Everything that has been excluded

Christmas cards
Christmas cards going out, from years past.

I’m always thinking about reading, but I have been thinking about it in a more targeted way lately, as it pertains to my job as a content strategist/designer.

In Journey Group’s publication on Medium, I decided to make the case for preserving deep reading online: Digital Readers Deserve Better.

. . .

My appetite for fiction waxes and wanes throughout the year. I typically keep a steady diet of 50% fiction/50% nonfiction, but lately, I have found it difficult to concentrate on novels and short stories. I am very slowly working my way through Tolstoy’s first novels — Childhood, Boyhood, and Youth — composed as episodic, unconnected vignettes, and even though I adore him, I am not terribly interested. Nonfiction, however, has been holding my attention with great force.

As I make my top 10 lists of the best things I read in 2018, this preference for nonfiction bears out; I read a ton of excellent nonfiction this year, apparently, and just a handful of excellent fiction. Lists to come soon.

. . .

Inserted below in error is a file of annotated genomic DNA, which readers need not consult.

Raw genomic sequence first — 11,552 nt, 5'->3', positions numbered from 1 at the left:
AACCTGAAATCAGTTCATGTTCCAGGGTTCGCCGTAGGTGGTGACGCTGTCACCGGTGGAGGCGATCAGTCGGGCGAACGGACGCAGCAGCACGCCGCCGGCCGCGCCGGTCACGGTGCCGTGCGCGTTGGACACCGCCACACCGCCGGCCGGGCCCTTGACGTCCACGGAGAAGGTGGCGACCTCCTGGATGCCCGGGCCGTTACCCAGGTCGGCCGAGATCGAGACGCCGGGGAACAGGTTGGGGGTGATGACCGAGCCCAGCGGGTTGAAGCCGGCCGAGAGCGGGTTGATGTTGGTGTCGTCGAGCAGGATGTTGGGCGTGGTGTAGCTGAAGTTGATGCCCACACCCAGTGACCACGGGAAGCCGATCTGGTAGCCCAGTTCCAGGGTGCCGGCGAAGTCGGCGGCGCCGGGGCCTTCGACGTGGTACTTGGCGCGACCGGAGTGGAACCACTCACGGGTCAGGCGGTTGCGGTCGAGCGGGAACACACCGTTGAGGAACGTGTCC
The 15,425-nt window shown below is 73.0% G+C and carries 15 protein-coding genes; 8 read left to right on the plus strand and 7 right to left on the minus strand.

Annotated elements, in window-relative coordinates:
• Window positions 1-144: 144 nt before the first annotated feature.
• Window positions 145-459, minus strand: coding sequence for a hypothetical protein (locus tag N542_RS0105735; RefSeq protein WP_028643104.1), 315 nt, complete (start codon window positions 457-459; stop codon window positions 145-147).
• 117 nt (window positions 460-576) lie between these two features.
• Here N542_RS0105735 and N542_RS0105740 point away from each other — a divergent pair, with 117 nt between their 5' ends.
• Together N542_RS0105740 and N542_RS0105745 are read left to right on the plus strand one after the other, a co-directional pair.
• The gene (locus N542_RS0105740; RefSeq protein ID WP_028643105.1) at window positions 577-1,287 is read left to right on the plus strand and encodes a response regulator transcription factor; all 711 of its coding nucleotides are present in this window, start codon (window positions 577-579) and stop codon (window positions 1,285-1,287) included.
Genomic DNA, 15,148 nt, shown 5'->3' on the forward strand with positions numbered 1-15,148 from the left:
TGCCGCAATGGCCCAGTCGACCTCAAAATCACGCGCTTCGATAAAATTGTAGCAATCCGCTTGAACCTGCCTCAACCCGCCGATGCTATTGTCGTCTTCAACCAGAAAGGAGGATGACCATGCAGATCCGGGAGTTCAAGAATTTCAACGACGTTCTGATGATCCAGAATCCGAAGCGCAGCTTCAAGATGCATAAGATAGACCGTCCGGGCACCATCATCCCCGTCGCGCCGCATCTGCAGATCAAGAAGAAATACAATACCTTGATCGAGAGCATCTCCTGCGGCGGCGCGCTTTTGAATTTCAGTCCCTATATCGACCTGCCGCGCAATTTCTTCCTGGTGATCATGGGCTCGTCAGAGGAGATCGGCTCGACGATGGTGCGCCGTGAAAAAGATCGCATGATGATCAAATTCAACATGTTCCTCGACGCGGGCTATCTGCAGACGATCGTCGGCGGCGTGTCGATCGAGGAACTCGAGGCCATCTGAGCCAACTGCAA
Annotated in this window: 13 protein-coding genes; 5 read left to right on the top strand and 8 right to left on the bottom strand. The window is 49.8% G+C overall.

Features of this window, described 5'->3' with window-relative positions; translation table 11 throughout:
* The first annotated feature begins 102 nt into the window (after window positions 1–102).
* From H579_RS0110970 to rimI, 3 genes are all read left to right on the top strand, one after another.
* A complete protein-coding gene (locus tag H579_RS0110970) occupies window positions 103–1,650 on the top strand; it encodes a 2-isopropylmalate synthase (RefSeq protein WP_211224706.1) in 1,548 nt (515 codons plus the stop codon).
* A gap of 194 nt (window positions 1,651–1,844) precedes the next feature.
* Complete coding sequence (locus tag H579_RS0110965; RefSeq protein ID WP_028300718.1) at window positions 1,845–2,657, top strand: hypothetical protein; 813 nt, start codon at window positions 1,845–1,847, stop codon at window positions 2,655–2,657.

“The most effective stories are those that resemble ramparts from which one can gaze out at everything that has been excluded.”

— Elena Ferrante, Frantumaglia

. . .

With cold nights and cold mornings, I have a passion for lighting candles during this season. I now have candles strewn about in every conceivable living space in our home: kitchen counter, coffee table, bedroom, dining table, etc. It is a small thing, but it makes winter bearable.

Closing side note: If you, like me, are nurturing a passion for candles, I have a recent discovery to share with you: This excellent and very affordable beekeeper in Michigan who makes beautiful 100% pure beeswax candles. I just got my first order of taper candles from him, and I am extremely pleased.

Merry Christmas, all! Hope your season is merry and bright.